The study was undertaken by a university degree student at Canterbury Christ Church University College in association with the Department of Orthopaedics at the Kent and Canterbury Hospital Canterbury.  The Department of Physiotherapy was also involved.

Following ethical approval from the local Hospital Ethics Committee a number of patients were selected at random for the study.  All the patients recruited had a diagnosis OA of the knee and had been suffering for a period of longer than one year. The patients were in a similar age range being between 55 years and 70 years old.

A double blind method was used.  This means that neither the patients nor the researcher were aware whether they were using a MicroDoctor that was delivering the treatment or an identical looking unit that was not.  Because patients do not feel the treatments they could not guess whether they were given a working unit or not.  They looked and acted in an identical manner. Therefore, some patients would receive a placebo treatment and act as the control group.

A person not in contact with the patients allocated units to each patient.  In this way when the results were given to the researcher by the patients he was not aware if the patients had had treatment or not.

Each patient was given a questionnaire to complete at the beginning of the study and then during the treatment period and at its completion.  Simple questions were asked such as the levels of pain, swelling and how much mobility the patient had.  Each patient used the MicroDoctor every day for two weeks.

Because this was a pilot study a relatively small number patients were recruited to the study.  If a good result was shown a bigger study could be undertaken in the future.


Fifteen patients were recruited initially with a further fifteen in another study that mirrored the first.  Of the first fifteen patients seven had the placebo treatment and eight had the MicroDoctor® micro-current treatment.  Of the second group of patients seven had the micro-current and eight had the placebo.  Therefore, in total fifteen patients received the dummy (placebo) treatment and fifteen patients received the 'proper' treatment.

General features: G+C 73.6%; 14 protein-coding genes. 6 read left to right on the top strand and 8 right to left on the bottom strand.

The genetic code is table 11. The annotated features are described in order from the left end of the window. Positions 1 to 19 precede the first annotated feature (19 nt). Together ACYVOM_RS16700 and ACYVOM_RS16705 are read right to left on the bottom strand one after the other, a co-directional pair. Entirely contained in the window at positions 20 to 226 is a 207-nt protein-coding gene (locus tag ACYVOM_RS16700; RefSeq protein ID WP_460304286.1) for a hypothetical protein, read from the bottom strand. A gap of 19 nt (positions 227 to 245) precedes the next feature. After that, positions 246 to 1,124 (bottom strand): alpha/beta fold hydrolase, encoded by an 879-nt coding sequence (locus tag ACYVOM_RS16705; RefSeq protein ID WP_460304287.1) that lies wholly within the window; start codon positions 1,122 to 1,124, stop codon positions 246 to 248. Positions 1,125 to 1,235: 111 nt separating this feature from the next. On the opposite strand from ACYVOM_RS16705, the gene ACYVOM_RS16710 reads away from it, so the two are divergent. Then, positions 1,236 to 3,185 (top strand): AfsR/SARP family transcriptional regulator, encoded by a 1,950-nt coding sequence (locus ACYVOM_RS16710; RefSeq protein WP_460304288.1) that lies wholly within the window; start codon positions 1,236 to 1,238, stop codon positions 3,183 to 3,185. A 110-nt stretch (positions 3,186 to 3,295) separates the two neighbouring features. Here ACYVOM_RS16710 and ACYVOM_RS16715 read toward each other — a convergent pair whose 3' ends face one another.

From the fifteen patients that received the dummy placebo treatment twelve of the patients (80%) reported no significant changes in their symptoms in terms of pain, swelling or their mobility.

From the fifteen patients that received the micro-current treatment eleven (73.%) reported that they had noticed a significant improvement in their symptoms and found that they were in less discomfort and were as result more mobile.


Firstly, from a scientific perspective the method used was good in that the patients did not know whether their MicroDoctor® was delivering the treatment or not.  Therefore, when a result is reported by a patient positive or negative we can eliminated the possibility that the patients was just saying it was better because they knew they were involved in a study. 

The results using  MicroDoctor® that did deliver micro-current do show a significant improvement in comparison to those patients how did not have the treatment.   However, it must be noted that this was a study involving a small number of patients and therefore draw any clear conclusion a greater number of patients need to be done.

This study does show that MicroDoctor® may have the great potential to relieve the symptoms such a joint pain and swelling that reduces patient's mobility.

This treatment is not designed as a pain reliever it is designed to reduce swelling, promote normal cellular equilibrium and therefore this reduces the level of the patient's discomfort.  As they become more mobile so they feel better.

This study is currently being prepared and written for publication

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